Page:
If Saban wins, it’ll set up an interesting comparison with Bryant in our Elite Eight that in reality won’t be decided for another few years.

No. 1 Steve Spurrier vs. No. 4 Les Miles

How Spurrier Got Here: Def. No. 16 Jared Lorenzen (65.4%), Def. No. 8 Uga (68.0%)

How Miles Got Here: Def. No. 13 Billy Cannon (63.0%), Def. No. 5 Cowbell (61.0%)

In the battle of current SEC head coaches, Les Miles probably has a slight advantage for his LSU career compared to Steve Spurrier’s South Carolina career.

But Spurrier also has his college career as a Heisman Trophy quarterback for the Gators, and then his run as one of the most dominant coaches in college football, also at Florida. Normally, Miles can overcome coaches with an even better track record with his star quotient, because it’s tough to match the force of The Mad Hatter’s personality, but Spurrier is one of the few who can do it and then some.

No. 3 Peyton Manning vs. No. 2 Bo Jackson

How Manning Got Here: Def. No. 14 Eli Manning (79.6%), Def. No. 6 Mike Slive (83.0%)

How Jackson Got Here: Def. No. 15 Danny Wuerffel (87.6%), Def. No. 7 Reggie White (68.2%)

Talk about a powerhouse matchup. Neither Peyton Manning or Bo Jackson ran into any trouble in the previous rounds, but one has to emerge from this royal rumble.

Manning is one of the bigger stars in NFL history. His family name is worth its weight in gold in SEC country. If he just won another Super Bowl or two, he’d have a terrific argument for best quarterback in pro football history, and he’s been the most visible player in commercials and in pop culture for many years. He was a star’s star at Tennessee, gracing the cover of Sports Illustrated, nearly winning the Heisman Trophy and eventually getting drafted No. 1 overall.

But will all of that be enough to overcome the sheer force of Jackson’s athleticism? The Auburn running back had that undefinable quality that captivates us all and goes beyond pure talent. He was a bigger star in the SEC when he played college ball, and was a transcendent athlete in the NFL and MLB before a knee injury ended his football career. He wasn’t nearly as accomplished as a pro, but he was fairly visible.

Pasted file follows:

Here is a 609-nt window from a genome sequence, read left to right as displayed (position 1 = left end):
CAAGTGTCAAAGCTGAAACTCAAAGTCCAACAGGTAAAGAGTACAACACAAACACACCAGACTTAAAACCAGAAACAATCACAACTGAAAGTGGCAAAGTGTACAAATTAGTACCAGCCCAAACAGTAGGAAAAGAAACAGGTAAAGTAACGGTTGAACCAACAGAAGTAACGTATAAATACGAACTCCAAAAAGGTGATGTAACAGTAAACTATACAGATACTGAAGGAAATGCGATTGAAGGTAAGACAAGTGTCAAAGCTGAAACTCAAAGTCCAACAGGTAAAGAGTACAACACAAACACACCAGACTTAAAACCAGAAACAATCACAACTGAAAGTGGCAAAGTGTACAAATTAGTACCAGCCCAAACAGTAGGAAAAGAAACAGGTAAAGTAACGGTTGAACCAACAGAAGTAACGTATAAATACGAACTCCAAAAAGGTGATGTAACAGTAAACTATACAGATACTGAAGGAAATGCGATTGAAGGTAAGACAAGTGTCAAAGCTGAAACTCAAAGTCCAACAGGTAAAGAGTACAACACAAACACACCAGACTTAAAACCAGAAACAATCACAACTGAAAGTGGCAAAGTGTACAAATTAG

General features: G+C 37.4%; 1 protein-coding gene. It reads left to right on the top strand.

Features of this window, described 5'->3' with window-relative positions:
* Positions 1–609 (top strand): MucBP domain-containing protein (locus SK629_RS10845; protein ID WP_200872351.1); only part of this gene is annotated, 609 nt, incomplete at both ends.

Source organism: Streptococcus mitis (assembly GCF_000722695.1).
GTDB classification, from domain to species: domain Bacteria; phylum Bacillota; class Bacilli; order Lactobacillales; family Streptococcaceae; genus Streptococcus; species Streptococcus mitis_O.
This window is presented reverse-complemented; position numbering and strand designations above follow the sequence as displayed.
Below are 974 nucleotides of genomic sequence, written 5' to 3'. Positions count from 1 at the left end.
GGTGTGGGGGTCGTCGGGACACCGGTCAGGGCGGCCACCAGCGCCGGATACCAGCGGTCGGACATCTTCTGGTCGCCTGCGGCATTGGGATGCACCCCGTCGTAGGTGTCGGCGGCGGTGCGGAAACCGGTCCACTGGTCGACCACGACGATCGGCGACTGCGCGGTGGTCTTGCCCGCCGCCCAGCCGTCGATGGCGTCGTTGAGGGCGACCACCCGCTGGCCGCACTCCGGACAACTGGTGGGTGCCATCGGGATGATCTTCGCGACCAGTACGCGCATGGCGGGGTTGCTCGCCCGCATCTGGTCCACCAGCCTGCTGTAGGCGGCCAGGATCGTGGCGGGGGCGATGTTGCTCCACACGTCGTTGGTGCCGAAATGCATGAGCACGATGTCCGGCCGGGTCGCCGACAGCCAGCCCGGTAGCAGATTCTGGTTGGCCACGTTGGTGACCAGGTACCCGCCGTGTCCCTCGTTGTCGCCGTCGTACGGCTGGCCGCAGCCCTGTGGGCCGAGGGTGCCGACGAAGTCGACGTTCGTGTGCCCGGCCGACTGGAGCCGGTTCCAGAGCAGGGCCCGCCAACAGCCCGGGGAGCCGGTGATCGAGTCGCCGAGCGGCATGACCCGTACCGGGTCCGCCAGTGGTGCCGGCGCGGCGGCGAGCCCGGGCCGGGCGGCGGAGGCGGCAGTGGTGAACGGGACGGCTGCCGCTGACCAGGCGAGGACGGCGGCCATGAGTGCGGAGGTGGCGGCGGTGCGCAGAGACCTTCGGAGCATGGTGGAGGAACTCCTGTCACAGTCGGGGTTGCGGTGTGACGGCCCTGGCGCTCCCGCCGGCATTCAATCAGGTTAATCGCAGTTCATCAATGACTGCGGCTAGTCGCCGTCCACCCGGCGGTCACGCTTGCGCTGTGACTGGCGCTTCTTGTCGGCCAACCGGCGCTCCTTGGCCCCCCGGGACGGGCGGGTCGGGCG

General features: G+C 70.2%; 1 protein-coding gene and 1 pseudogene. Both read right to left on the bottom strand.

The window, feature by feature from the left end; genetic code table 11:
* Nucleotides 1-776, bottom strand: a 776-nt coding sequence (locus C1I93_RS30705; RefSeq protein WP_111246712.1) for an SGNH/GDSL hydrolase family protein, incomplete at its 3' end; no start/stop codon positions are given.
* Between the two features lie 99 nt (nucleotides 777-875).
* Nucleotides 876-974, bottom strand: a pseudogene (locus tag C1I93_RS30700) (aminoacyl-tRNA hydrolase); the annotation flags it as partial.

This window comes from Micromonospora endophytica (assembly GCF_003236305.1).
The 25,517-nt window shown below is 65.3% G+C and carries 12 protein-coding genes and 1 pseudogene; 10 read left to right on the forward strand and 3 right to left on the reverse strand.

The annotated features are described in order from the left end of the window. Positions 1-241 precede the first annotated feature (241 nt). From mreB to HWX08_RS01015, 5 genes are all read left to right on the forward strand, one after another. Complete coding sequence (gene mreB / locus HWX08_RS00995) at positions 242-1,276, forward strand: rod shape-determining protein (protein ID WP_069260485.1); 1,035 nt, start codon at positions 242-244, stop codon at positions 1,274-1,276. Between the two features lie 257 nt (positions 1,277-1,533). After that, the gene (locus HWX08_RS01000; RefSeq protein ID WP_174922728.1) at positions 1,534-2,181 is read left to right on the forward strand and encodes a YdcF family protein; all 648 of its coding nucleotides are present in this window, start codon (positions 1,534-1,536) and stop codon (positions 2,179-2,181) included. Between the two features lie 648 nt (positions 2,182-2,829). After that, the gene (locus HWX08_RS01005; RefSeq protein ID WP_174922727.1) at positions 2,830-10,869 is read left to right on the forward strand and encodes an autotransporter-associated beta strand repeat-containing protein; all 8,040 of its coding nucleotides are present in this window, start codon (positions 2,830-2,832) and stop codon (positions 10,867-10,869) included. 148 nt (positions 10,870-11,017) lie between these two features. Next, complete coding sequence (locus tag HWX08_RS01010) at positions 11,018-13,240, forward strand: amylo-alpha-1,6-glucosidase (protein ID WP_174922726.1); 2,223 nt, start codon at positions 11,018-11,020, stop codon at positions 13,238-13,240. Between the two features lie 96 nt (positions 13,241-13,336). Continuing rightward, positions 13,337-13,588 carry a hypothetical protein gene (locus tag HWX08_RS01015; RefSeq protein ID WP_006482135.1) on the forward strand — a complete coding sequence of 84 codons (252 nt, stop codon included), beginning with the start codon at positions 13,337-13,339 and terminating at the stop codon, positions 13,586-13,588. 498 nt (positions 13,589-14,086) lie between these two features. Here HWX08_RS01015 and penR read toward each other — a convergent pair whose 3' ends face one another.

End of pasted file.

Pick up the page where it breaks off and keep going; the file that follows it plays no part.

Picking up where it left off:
This could be the most difficult decision of the Sweet Sixteen: Manning or Jackson?

No. 1 The Grove vs. No. 4 General Neyland

How The Grove Got Here: Def. No. 16 Columbia, S.C. (80.5%), Def. No. 8 Vince Dooley (58.0%)

How Neyland Got Here: Def. No. 13 Frank Broyles (65.6%), Def. No. 5 Darren McFadden (57.9%)

Tennessee legend General Neyland proved his defense was strong enough to stop a modern legend in Darren McFadden. The Vols faithful have proven to “travel well” in this tournament. Neyland introduced the “Seven Maxims of Football” and won 173 games against just 31 losses as a head coach, but last left the field with a Cotton Bowl loss following the 1952 season.

Meanwhile, The Grove hosted one of the most iconic Saturdays in recent college football history in 2014, as the Rebels took down No. 1 Alabama with Katy Perry on hand along with the College GameDay crew. The Grove just dispatched of another big coaching name in Vince Dooley, and has its eyes — or Magnolia limbs — set on No. 2 seed Herschel Walker in the regional final. Can the most famous tailgating spot in the country overcome one of the SEC’s legendary, but still underrated, coaches?

No. 6 SEC Network vs. No. 2 Herschel Walker

How SEC Network Got Here: Def. No. 11 Jefferson Pilot (75.6%), Def. No. 3 Toomer’s Corner (45.9%)

How Walker Got Here: Def. No. 15 Emmitt Smith (74.8%), Def. No. 7 Champ Bailey (90.6%)

I thought the SEC Network was one of the weakest prominent seeds in the bracket, but less than a year into its existence, the ESPN subsidiary embarrassed Jefferson Pilot and then shocked Toomer’s Corner. I figured Auburn’s iconic oaks would get the sentimental vote as a part of SEC history long before the SEC Network was a Uncle Scrooge-style money-bags twinkle in the eyes of TV and conference executives.

Instead, the Network gets the unenviable task of lining up face-to-face with Herschel Walker, the football and track star turned bobsledder and mixed martial artist. Walker’s path as an athlete is one of the most intriguing you’ll ever come across. A three-time consensus All-American at Georgia, then a huge star in the USFL and later the NFL, Walker burned brighter and for longer than the Network. Something tells me he’ll be busy cranking out sit-ups and pushups while he awaits his Elite Eight opponent.

Get your votes in on the round now! The Elite Eight will begin on next week.